Re: Compilers taking advantage of architectural enhancements (Hank Dietz)
Tue, 16 Oct 90 09:00:36 -0500

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Newsgroups: comp.compilers
From: (Hank Dietz)
Summary: Wrong concept: compiler & architecture should be together
Keywords: design, optimize
Organization: Purdue University Engineering Computer Network
References: <1990Oct9> <> <>
Date: Tue, 16 Oct 90 09:00:36 -0500

In article <> (Andy Glew) writes:
>>One of the problems in new CPU designs is that designers don't realize
>>which architecture enhancements are pointless, because we don't and
>>may never have the optimization technology to take advantage of them.
>Ah, a potentially interesting and useful topic. Perhaps we can start
>a discussion that will lead to a list of possible hardware
>architectural enhancements that a compiler can/cannot take advantage
>of? Maybe the real compiler guys (preston, David C.) will help us out?
>For example, many of the parallelizing FORTRAN loop optimizations can
>reasonably only be expected to be done by people from Rice or UIUC CSRD (note
>that I'm UIUC, but CRHC, not CSRD), so unless you are willing to pay for
>these guys (or their assorted front companies) you aren't likely to get them
>onto your machine.

While it is true that the group of researchers in automatic parallelization
is small, it certainly isn't limited to UIUC CSRD and Rice; there are also
substantial efforts at IBM, Intel, UC Irvine, CMU, etc. For example, Purdue
faculty in this field include Jose Fortes and me -- both of us have been
publishing in this field for more than five years (well over 50
publications) and we have implemented working parallelizers for subsets of
the C language targeted to several different architectures. The point is
that, although compiler experts are in demand, it simply isn't true that
there are only one or two places that know how to do things.

Further, at Purdue EE, I teach a graduate course on compiler code
generation, optimization, and parallelization. In the course, *EVERY*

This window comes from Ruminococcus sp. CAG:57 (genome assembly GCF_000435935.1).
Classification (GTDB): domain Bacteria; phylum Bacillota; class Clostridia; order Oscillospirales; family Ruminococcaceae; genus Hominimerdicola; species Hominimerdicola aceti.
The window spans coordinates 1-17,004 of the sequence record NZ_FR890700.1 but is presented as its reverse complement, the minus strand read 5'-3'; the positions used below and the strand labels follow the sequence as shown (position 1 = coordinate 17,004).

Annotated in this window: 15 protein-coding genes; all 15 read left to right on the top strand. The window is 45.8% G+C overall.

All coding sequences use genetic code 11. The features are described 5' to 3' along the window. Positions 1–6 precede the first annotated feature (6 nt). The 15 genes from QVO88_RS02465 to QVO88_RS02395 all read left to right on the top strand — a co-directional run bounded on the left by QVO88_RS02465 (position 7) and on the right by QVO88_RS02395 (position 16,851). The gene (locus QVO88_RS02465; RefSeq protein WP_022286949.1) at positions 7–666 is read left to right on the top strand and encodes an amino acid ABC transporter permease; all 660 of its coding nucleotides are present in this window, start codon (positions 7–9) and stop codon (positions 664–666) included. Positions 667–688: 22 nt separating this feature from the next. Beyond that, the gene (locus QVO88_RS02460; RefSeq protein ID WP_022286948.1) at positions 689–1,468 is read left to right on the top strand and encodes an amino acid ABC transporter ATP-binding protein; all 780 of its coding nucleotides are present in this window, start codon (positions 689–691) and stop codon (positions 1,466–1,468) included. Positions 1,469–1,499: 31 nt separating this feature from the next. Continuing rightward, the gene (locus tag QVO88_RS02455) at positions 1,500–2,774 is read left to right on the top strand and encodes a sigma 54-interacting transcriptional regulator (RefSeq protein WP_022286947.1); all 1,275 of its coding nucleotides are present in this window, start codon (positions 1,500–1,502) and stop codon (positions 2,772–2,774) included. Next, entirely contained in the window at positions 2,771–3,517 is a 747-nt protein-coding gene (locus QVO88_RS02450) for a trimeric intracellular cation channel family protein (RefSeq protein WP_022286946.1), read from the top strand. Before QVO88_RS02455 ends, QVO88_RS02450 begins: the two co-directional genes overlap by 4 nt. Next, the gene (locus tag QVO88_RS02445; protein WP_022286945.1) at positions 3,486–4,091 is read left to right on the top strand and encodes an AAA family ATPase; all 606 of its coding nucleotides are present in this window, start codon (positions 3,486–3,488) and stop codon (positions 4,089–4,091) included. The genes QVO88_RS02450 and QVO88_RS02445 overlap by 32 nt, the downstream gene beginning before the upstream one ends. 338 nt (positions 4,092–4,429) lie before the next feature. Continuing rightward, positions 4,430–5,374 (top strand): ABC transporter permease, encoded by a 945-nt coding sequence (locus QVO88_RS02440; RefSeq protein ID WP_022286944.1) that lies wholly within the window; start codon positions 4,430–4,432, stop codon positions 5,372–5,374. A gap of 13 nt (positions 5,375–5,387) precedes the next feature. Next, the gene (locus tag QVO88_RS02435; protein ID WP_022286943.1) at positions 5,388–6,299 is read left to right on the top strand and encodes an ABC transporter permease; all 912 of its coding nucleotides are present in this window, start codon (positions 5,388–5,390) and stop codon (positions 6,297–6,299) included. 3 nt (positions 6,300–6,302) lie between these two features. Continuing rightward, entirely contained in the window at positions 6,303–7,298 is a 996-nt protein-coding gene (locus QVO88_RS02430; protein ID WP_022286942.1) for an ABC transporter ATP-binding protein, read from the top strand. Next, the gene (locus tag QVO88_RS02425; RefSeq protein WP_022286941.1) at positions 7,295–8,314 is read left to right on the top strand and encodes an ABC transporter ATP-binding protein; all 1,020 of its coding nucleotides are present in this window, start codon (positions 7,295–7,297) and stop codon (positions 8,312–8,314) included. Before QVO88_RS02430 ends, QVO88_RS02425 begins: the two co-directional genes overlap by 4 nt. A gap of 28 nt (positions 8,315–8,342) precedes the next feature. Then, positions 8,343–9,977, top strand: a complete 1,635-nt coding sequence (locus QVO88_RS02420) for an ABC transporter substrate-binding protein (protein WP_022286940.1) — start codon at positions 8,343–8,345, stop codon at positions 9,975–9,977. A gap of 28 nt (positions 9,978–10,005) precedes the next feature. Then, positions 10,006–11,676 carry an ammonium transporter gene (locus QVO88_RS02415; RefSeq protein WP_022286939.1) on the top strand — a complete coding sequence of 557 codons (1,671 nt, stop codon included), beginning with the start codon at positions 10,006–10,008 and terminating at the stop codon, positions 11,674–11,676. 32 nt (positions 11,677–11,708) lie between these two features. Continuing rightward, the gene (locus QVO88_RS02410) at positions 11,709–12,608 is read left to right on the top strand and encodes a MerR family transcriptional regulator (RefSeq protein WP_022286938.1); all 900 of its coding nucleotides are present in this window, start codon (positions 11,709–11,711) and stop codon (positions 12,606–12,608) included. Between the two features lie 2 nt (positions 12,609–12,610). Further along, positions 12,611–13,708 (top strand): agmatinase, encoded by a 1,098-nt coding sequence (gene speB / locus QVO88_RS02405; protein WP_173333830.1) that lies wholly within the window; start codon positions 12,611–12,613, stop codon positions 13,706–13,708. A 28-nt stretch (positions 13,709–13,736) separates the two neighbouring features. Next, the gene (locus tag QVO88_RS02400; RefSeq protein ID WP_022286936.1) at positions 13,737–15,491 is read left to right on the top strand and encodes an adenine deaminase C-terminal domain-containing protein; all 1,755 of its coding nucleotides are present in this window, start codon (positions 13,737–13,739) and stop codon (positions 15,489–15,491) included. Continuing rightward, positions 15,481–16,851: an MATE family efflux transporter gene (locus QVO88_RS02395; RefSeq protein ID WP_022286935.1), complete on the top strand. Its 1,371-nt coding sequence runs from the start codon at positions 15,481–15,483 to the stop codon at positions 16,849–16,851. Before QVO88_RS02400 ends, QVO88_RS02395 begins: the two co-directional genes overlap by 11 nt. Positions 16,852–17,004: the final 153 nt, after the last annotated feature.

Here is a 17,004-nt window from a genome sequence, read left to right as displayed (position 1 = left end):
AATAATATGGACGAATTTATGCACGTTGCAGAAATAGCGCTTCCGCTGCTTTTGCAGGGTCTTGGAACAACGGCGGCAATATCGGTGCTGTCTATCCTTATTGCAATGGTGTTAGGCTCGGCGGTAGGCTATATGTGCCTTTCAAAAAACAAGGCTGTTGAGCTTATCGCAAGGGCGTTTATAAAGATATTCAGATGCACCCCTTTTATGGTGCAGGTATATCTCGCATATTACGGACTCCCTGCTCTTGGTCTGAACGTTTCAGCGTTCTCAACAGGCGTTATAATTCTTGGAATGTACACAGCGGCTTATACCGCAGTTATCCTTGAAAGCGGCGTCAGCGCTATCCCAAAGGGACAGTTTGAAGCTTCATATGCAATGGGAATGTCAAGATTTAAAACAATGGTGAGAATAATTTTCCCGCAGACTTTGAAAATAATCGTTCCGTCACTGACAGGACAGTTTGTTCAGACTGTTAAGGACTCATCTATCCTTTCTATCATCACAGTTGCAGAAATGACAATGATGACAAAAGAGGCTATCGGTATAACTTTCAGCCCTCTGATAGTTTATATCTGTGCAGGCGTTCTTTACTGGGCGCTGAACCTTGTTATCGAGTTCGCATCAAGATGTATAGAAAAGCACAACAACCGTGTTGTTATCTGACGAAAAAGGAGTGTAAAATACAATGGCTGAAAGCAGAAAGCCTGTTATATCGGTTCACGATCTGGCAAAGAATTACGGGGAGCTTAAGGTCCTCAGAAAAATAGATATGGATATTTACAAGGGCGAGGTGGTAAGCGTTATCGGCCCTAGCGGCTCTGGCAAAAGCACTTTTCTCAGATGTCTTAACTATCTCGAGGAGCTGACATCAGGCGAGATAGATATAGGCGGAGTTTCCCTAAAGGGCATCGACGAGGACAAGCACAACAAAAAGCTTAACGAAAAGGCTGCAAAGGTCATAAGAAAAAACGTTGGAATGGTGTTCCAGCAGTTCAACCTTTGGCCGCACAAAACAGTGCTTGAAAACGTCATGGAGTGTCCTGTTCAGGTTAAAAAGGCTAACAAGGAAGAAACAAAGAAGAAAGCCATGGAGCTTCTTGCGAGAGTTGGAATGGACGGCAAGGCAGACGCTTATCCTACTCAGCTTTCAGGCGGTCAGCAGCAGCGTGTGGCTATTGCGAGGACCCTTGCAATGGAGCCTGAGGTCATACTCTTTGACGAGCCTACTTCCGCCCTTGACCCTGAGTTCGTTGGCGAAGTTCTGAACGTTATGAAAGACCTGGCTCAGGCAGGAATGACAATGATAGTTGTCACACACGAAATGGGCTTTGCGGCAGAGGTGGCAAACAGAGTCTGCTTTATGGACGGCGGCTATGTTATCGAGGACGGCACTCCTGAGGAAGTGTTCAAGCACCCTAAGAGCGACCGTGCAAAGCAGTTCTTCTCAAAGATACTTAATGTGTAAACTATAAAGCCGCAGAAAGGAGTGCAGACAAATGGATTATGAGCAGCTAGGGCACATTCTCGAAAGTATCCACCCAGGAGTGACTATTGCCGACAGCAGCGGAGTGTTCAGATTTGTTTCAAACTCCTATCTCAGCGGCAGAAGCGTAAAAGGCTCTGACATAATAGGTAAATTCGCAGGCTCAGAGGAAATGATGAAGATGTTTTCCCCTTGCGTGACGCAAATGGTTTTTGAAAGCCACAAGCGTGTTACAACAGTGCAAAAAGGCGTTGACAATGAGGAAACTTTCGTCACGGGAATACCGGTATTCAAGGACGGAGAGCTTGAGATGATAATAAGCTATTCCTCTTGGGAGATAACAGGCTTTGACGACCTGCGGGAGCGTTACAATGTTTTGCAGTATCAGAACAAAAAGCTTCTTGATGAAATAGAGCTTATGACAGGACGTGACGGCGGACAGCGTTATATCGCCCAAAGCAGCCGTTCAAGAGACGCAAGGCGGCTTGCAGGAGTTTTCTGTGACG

student implements an optimizing, parallelizing, compiler for a small
language and targets it to a simple parallel abstract machine -- usually a
VLIW. I'm not saying that one course makes them experts, but the students
from that course are virtually all compiler-literate to the point where at
least relatively mundane things like traditional dependence analysis and
vectorization are well within their grasp. Students complete that course at
a rate of about 15/year.

>Cost of compiler development can be significant. Sometimes a company might
>put a hardware feature in even though they know a compiler approach would be
>better, because they can't afford the compiler guys (or the compiler guys
>already have exclusive contracts with a competitor).

In my view, this is 99% false. Companies tend to put the money into
hardware because it is more concrete and they also are used to putting money
into hardware. For example, one of my former students works at Motorola as
a compiler person -- but he's one of a very few compared to *MANY*
architecture/hardware folk. In fact, he also has an architecture background
and without it he probably wouldn't have been given the job. Companies have
to learn that creating a compiler is comparably difficult to creating an
architecture; the tendency is to give it less weight, resulting in
overworked compiler people and delays in completing the compilers. A
secondary issue is that designing one without deeply considering the other
just plain doesn't work, and there are few people who are experts in BOTH
compiler and architecture to act as the interface between the two groups.

In contrast, consider a company like Burton Smith's Tera. Burton knows what
he's doing -- he has tried very hard to make his company have a balance of